Uran mangroves razed, say activists; Cid co unclear about source of debris

Mumbai: 22 May, 2019 (Hindustan Times)

Raigad district collector says directions issued to investigate claims; Cidco says unknown persons to blame

MUMBAI : Environmentalists on Tuesday complained to the government that over 1,500 mangrove trees across five acres were found hacked just outside an industrial zone at Uran. They also claimed construction debris, illegally dumped at the site over the past few months, had resulted in the destruction of more than 60% of the 400-acre Pagote wetlands.

The complaint comes less than a week after the state mangroves committee, appointed by the Bombay high court (HC), issued directions to the Raigad district administration — under which the area comes — to check violations of environmental laws in their jurisdiction.

Activists from Shree Ekvira Aai Pratishthan (SEAP) visited the site on Monday and Tuesday, and submitted their findings with satellite photographs (see box) to various government agencies.

Nandkumar Pawar, head of SEAP, said that most of the mangrove destruction at the site happened while enforcement agencies were busy with the Lok Sabha elections.

“State agencies as landowners, have outsourced mangrove and wetland destruction activities to the debris mafia, and over the past two months the area has been decimated,” he alleged.

The City Industrial Development Corporation (Cidco), which holds a stake in the industrial zone, said illegal debris dumping was carried out by unidentified persons. “Private companies that have a stake in the industrial zone have not begun construction work. It is unclear where construction debris or mud is coming from,” said Pramod Patil, nodal officer, environment and forest, Cidco.

Responses obtained from the district administration earlier this month through right to information (RTI) queries revealed no permission was granted to state or private agencies to dump debris or reclaim any ecologically-sensitive areas in Uran.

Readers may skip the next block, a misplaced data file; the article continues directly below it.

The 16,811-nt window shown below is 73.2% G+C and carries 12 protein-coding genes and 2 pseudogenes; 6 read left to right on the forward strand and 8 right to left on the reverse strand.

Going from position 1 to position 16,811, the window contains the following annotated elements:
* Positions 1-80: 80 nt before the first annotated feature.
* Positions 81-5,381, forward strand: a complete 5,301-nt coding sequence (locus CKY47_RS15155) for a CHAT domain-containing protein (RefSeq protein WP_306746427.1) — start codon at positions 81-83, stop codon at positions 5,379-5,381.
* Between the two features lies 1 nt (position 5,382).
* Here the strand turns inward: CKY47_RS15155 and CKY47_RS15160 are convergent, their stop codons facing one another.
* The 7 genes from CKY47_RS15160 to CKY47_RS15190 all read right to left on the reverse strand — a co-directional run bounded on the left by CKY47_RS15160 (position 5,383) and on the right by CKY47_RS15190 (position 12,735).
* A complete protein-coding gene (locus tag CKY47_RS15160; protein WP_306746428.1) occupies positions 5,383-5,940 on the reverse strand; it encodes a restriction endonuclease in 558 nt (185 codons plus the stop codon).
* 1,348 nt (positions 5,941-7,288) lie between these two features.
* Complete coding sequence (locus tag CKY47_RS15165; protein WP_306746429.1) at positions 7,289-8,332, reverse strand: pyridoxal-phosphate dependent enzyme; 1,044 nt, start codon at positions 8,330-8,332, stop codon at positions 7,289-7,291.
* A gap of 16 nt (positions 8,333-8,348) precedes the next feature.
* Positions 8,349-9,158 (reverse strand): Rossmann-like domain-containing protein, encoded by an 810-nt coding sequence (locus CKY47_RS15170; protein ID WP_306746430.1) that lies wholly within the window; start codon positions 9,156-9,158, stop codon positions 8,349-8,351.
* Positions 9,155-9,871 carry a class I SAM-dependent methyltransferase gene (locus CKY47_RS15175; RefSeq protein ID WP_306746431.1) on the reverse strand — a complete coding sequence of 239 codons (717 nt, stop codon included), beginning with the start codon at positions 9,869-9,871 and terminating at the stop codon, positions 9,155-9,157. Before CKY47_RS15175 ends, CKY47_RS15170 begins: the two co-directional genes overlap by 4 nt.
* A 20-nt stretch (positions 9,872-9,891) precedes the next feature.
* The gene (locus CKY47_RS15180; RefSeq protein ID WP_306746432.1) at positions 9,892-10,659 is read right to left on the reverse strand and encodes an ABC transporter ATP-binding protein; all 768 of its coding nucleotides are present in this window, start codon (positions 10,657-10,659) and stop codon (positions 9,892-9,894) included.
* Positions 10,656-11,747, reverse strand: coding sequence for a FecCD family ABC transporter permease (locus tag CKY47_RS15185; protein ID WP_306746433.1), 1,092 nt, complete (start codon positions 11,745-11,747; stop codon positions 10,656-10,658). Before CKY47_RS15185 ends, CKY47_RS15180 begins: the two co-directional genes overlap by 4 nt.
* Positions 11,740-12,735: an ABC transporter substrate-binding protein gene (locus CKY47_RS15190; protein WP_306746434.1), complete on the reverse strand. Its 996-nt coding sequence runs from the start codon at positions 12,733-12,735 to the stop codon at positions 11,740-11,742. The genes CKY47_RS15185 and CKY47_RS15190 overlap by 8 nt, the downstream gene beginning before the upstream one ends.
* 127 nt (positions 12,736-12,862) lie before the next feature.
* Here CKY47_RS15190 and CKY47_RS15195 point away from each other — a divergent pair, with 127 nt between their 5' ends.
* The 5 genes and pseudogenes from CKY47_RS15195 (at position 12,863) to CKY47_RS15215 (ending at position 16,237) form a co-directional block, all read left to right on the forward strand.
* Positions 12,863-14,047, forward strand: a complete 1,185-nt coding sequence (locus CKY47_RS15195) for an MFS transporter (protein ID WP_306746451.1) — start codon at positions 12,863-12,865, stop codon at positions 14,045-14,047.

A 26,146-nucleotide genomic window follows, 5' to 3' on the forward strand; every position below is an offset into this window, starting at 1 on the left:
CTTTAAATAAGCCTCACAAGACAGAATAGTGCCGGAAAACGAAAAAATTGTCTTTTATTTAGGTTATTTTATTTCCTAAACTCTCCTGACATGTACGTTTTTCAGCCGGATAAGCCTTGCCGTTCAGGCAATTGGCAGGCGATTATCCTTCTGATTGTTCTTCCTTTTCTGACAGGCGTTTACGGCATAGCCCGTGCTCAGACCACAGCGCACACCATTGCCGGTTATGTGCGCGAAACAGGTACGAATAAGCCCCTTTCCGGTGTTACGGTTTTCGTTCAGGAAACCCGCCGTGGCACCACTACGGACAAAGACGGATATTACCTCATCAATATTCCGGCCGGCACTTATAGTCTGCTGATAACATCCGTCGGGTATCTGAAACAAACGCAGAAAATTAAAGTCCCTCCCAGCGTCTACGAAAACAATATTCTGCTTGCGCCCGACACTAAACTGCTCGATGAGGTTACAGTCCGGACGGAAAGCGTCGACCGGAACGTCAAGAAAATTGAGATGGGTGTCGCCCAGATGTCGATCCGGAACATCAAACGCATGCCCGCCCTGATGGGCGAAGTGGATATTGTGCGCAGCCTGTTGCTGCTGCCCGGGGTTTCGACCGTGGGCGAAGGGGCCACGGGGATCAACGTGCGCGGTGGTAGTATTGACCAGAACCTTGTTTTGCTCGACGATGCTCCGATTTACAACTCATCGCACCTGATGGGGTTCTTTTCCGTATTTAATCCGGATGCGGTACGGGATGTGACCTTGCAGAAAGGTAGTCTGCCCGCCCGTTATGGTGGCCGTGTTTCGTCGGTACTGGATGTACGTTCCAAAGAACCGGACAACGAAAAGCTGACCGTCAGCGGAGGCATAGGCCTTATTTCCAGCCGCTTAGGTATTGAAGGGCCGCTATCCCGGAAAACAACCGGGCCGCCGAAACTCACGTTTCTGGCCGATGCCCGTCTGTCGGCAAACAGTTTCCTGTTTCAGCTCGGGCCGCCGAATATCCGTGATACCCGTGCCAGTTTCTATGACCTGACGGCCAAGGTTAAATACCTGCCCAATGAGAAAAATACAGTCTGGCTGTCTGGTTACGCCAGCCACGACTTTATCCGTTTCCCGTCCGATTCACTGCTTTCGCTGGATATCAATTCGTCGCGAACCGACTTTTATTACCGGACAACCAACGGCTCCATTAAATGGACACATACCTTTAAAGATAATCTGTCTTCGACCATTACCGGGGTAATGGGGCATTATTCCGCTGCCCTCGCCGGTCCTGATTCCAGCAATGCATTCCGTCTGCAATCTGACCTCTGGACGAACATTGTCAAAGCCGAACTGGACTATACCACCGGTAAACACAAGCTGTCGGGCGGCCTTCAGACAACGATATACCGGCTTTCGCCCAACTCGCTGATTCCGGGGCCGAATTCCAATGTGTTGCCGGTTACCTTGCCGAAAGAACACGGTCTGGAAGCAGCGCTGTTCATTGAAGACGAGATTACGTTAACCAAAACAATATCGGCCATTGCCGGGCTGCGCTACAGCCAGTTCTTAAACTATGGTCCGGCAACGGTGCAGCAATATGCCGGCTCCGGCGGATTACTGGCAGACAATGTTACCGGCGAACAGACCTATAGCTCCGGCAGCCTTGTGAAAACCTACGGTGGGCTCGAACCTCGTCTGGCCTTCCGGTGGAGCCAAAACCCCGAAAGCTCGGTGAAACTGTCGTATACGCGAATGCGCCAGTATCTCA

“Debris dumping has been carried out without permission from the revenue department or district mining officer,” said Afroz Baig, Raigad assistant district mining officer. “We are awaiting directions from our district collector to initiate action.”

Environment clearances granted by the Union environment ministry to the industrial zone project proponents in 2006 stated that “mangroves and bird habitats in the peripheral areas cannot be destroyed, and Bombay HC orders and Coastal Regulation Zone (CRZ) norms need to be followed”.

Vijay Suryavanshi, Raigad district collector, said directions were issued to investigate the allegations on Tuesday.

“Due to elections, we were not able to investigate the matter properly. However, our mining officers will take stock of all violations. Environmental destruction will not be tolerated, and offenders will be taken to task,” he said.

Destruction of mangroves is illegal under the Environment Protection Act, 1986.

In a 2005 HC order, that was upheld in September 2018, destruction of mangrove forests across the state as well as construction within 50m of mangroves was banned.

“The area falls under the jurisdiction of the revenue department. We will be informing them about the offence as it is a serious violation of HC orders,” said Neenu Somraj, member secretary of the state mangrove committee.


More than 60% of the Pagote wetlands have been lost since 2006, activists claimed.

Environment clearance for projects clearly stipulates that the local people’s livelihood should not be affected. But in Uran, no one seems to care.